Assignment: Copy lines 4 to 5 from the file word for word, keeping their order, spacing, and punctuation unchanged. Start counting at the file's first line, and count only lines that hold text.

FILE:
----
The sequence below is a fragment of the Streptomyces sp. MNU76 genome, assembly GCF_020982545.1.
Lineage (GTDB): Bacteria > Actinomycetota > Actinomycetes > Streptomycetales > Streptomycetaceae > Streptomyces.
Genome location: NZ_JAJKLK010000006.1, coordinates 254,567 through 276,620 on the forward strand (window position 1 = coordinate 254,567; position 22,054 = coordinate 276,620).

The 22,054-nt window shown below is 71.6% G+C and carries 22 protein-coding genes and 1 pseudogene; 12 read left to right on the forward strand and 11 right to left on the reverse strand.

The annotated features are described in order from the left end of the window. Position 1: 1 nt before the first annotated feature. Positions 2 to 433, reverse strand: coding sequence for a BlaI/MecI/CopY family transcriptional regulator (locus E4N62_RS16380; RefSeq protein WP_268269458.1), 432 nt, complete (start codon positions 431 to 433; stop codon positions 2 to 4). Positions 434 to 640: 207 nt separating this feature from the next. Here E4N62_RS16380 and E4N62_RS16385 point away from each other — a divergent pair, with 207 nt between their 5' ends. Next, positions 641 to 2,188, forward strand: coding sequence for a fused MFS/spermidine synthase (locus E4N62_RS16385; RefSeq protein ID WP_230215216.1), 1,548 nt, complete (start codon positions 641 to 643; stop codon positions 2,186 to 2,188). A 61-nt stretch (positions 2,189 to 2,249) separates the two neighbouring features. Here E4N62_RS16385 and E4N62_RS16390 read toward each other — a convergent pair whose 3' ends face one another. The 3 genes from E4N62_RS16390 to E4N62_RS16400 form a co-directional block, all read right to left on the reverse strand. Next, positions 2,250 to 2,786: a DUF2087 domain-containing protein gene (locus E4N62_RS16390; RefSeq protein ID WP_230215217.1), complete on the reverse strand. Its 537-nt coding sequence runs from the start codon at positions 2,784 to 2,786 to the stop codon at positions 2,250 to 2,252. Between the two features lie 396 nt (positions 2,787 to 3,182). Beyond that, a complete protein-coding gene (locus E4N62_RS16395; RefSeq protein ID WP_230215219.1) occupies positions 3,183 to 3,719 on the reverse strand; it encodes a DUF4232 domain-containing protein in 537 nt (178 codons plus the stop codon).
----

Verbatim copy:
The 22,054-nt window shown below is 71.6% G+C and carries 22 protein-coding genes and 1 pseudogene; 12 read left to right on the forward strand and 11 right to left on the reverse strand.

The annotated features are described in order from the left end of the window. Position 1: 1 nt before the first annotated feature. Positions 2 to 433, reverse strand: coding sequence for a BlaI/MecI/CopY family transcriptional regulator (locus E4N62_RS16380; RefSeq protein WP_268269458.1), 432 nt, complete (start codon positions 431 to 433; stop codon positions 2 to 4). Positions 434 to 640: 207 nt separating this feature from the next. Here E4N62_RS16380 and E4N62_RS16385 point away from each other — a divergent pair, with 207 nt between their 5' ends. Next, positions 641 to 2,188, forward strand: coding sequence for a fused MFS/spermidine synthase (locus E4N62_RS16385; RefSeq protein ID WP_230215216.1), 1,548 nt, complete (start codon positions 641 to 643; stop codon positions 2,186 to 2,188). A 61-nt stretch (positions 2,189 to 2,249) separates the two neighbouring features. Here E4N62_RS16385 and E4N62_RS16390 read toward each other — a convergent pair whose 3' ends face one another. The 3 genes from E4N62_RS16390 to E4N62_RS16400 form a co-directional block, all read right to left on the reverse strand. Next, positions 2,250 to 2,786: a DUF2087 domain-containing protein gene (locus E4N62_RS16390; RefSeq protein ID WP_230215217.1), complete on the reverse strand. Its 537-nt coding sequence runs from the start codon at positions 2,784 to 2,786 to the stop codon at positions 2,250 to 2,252. Between the two features lie 396 nt (positions 2,787 to 3,182). Beyond that, a complete protein-coding gene (locus E4N62_RS16395; RefSeq protein ID WP_230215219.1) occupies positions 3,183 to 3,719 on the reverse strand; it encodes a DUF4232 domain-containing protein in 537 nt (178 codons plus the stop codon).